A campaigner for the return of overnight street lighting has accused council chiefs of misleading residents.
Tina Brooker, from Gravesend, said Kent County Council had reneged on its promise that all-night lighting would be re-introduced once cost-effective technology had been installed countywide.
Back in January, the authority announced after widespread criticism of its Safe and Sensible initiative in which more than half of its 118,000 light stock was switched off across Kent that although the new light-emitting diodes (LEDs) would be dimmed “a little” after peak hours, all-night lighting was affordable and “here to stay”.
It was then stated in the summer that residents, businesses and communities would be consulted on three options - all-night lighting, part-night lighting whereby streets are plunged into darkness between midnight and 5.30am, or all-night lighting but dimmed between the same hours.
However, the online survey launched last week as part of a 10-week consultation process offers just the choices of all-night or part-night lighting.
It does state that views are welcomed on the dimming of lights when roads are less busy but Miss Brooker said it should have been included as a third option, as previously stated.
The 52-year-old, of The Warren, collected more than 11,000 signatures backing her Right to Light campaign and is now urging people to ensure their views are registered.
“The consultation should clearly state all the available options. All-night lighting dimmed to 50% after midnight should be clearly listed. This option is not only the most sensible option but also cost neutral, as previously stated by KCC.
“It covers all bases - public safety, environmental issues and cost savings. I cannot understand why we are letting KCC renege on their earlier promise to Kent residents, which was clearly stated on their own website, that upon implementation of LEDs all-night lighting would return to Kent and was, in their words, here to stay.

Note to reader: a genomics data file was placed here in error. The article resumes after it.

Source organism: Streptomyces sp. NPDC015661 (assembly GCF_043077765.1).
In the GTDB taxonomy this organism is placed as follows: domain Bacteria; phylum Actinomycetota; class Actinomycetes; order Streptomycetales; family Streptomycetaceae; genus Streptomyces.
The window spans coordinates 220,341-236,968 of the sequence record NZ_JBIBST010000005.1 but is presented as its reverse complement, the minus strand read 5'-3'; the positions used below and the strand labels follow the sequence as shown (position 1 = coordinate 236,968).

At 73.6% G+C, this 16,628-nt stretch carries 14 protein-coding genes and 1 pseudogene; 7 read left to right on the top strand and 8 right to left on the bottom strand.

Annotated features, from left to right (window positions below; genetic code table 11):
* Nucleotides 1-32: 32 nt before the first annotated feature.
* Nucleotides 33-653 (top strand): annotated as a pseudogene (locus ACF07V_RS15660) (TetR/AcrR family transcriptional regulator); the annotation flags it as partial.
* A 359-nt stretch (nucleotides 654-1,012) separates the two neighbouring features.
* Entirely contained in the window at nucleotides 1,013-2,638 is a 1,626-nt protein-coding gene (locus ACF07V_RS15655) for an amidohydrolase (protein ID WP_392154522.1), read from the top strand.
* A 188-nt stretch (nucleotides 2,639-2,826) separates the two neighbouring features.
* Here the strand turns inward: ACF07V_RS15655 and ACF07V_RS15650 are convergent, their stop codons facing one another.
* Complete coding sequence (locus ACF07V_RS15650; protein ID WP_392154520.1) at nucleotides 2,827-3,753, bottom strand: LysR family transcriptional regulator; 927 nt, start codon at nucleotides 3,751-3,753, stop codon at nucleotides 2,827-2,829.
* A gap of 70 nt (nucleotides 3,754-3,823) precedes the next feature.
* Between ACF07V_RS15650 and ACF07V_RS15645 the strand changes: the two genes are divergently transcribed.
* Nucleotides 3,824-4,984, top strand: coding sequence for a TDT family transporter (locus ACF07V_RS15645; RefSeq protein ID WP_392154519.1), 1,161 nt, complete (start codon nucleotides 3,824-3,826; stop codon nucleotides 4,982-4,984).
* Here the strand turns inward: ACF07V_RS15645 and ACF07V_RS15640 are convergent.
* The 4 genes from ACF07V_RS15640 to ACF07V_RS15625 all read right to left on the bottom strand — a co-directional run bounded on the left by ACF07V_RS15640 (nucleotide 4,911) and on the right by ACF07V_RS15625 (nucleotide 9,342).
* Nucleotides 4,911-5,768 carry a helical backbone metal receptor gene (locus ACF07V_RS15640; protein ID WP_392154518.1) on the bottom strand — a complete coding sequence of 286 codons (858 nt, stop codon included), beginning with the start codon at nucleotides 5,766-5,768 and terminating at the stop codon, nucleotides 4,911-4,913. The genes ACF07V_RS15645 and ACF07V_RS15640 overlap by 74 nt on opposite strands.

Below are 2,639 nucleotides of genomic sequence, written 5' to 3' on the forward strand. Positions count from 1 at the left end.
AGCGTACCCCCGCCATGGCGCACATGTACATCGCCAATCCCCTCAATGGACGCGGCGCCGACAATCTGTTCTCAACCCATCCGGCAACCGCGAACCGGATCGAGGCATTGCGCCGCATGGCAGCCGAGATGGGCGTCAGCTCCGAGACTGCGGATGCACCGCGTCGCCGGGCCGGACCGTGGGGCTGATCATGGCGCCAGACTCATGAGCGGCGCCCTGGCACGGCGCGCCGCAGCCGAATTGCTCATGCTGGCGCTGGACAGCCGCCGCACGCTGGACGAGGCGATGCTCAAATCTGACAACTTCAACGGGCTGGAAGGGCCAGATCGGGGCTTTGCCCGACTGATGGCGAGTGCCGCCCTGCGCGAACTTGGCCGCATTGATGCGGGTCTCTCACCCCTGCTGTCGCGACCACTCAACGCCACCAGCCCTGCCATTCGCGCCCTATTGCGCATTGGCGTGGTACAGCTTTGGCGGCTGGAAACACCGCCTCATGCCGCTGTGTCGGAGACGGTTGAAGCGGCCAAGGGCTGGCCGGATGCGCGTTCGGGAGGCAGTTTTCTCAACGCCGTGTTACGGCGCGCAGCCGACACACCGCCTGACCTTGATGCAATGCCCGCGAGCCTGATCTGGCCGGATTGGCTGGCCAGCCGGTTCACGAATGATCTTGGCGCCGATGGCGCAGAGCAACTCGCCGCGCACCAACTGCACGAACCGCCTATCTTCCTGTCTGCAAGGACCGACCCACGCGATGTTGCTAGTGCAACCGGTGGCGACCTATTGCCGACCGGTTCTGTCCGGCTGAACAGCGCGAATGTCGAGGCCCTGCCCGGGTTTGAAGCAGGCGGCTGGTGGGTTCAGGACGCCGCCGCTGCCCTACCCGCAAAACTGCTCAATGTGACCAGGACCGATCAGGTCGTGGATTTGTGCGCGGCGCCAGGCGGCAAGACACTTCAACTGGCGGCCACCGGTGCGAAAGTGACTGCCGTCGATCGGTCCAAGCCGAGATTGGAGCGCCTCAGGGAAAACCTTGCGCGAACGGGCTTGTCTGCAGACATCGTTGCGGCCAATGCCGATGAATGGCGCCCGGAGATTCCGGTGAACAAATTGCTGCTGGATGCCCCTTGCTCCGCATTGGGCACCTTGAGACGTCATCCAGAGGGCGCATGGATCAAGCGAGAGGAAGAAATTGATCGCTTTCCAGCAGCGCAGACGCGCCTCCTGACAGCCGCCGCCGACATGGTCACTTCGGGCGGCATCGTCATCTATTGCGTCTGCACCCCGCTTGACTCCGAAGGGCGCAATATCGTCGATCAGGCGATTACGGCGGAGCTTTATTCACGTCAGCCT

“The cabinet member for environment and transport at the time, David Brazier, confirmed it was of minimal cost, it was what many people wanted and, with the efficient new technology, it was possible.
“We must now all ensure that as many people as possible are informed of this second consultation process and participate.”
KCC abruptly ended its streetlight switch-off after long-running controversy over how it was being implemented and widespread opposition. There were claims it had increased crime in some residential areas and left people vulnerable.
A report published in May was also highly critical of the council, stating it failed to consult the public properly and kept councillors in the dark about costs.
It concluded the process was tarnished, had the feel of a “tick-box” exercise and lacked transparency.
At the start of the latest consultation process, cabinet member for environment and transport Cllr Matthew Balfour (Con) acknowledged the concerns among residents.
He said: “We want to understand how residents would prefer their street lights to operate. I would, therefore, urge people to take part in the counsultation.”
The consultation closes on November 29. To take part go to consultations.kent.gov.uk/consult.ti/streetlighting/consultationHome, or request easy read or Word versions of the consultation document and questionnaire by emailing email@example.com or phoning 03000 421553. Paper versions can also be found in libraries an civic centres.